Anything that doesn't require fixed attention (oven nachos - OK; planked salmon- maybe not) is fair. After all, you don't have a staff, and the reason these things aren't done in the first place is because you're working all the time.

Poolside/Deckside/Lawnchairs - yes, yes, and yes
Get outside, would you? If you can be contacted by all your lojak devices, no one cares whether you are actually in the home office. Besides, the wireless signal is better out there. Just be working: not at the mall, Skate Nation, or texting through the matinee. And beach sand is hard to explain to IT when they collect your "resource" for maintenance.

Nap - Surgeons do it, why not you?
You have said many times that there should be an on-call room in the office. There should; it's exhausting there. So take a nap. Keep it to an hour and put your away message on.

Lunchtime DVD - Fine by me.
No fair to nap and have a movie on the same day. That's just mean to the lads on the front.

Phone meetings on mute - Yes, or the movie will distract people.
Surfing the web while on the phone meeting is the same as daydreaming in the conference, so just do it.

What about the kids?
Miss Bender doesn't have the first idea. Shouldn't they be at the playground, flirting with the ice cream man and learning how to smoke? Oh, I see your point.
Don't try to be the Kool-Aid Mom and work-at-home, unless you really do work at home every day. You won't do either sufficiently, you'll get on your own nerves, and the next thing you know you're on Dr. Phil.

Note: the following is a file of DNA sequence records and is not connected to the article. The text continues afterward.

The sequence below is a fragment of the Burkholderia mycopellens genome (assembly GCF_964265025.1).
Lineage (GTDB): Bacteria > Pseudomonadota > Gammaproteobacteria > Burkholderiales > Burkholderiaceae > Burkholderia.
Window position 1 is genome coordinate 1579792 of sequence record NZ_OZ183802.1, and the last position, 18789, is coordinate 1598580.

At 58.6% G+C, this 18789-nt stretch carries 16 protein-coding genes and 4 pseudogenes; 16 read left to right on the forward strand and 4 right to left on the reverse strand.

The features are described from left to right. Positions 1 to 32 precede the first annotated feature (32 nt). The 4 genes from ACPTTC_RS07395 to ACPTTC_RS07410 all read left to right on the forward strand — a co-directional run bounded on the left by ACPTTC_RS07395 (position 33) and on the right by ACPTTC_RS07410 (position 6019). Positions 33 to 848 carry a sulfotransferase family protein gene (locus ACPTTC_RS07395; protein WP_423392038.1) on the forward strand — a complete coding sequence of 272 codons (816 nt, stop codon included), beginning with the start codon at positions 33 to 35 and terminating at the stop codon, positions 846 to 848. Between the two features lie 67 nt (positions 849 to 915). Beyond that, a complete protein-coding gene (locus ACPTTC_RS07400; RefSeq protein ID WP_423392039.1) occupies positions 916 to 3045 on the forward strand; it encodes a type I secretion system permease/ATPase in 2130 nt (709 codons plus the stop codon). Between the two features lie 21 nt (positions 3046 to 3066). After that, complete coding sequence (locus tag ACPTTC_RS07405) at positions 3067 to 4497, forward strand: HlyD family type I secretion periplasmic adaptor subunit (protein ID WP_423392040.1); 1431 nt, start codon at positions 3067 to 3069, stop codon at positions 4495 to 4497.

How to Manage the Day

Own your environment
Whatever hampers your work environment, correct it at home. Adjust the tempertaure, the noise level, smoke at your desk, let the cat sit on your feet, whatever you need to create the ideal space you don't get the rest of the week.

Limit the type of activity
We recommend that you pigeonhole what you do on this day; that is, schedule all your phone meetings, or your writing projects. The budget review, or that Power Point prezo. Why bring the frenzied pingpong of your cubeworld into your nice sanctuary. Treat this time like a project and the day slows down considerably."

Pretend you are a consultant
Finishing School Upperclasswomen know our foundation "everyone is a consultant." In the little consultancy business you run, you are working today for This Company. And they will get your best, until it is time to stop for the day.

Look forward to it
Remember when you were young and energetic and smart? You read the trades and thought up new ideas with all the enthusiasm of a 7th grader making a science project? She's still in there, and she's sharpening up her colored pencils for you.

Jan 17, 2007

Are You in a Cult?: Part 2

Recognizing Stockholm Syndrome

Earlier in this curriculum, we discussed how to recognize the coercive environment within which you may spend your workday.

But lately you've been thinking that things have turned a corner. Your immediate peers have turned into a likeable bunch you actually have lunch with, and you've been seen laughing in meetings. You volunteer for things that don't even need doing, and for about a week you contemplated attending the company party. Just when you thought you might be leaving, they announced your bonus.

Are things truly improving, or have you just been sucked in?
And what's the difference, anyway?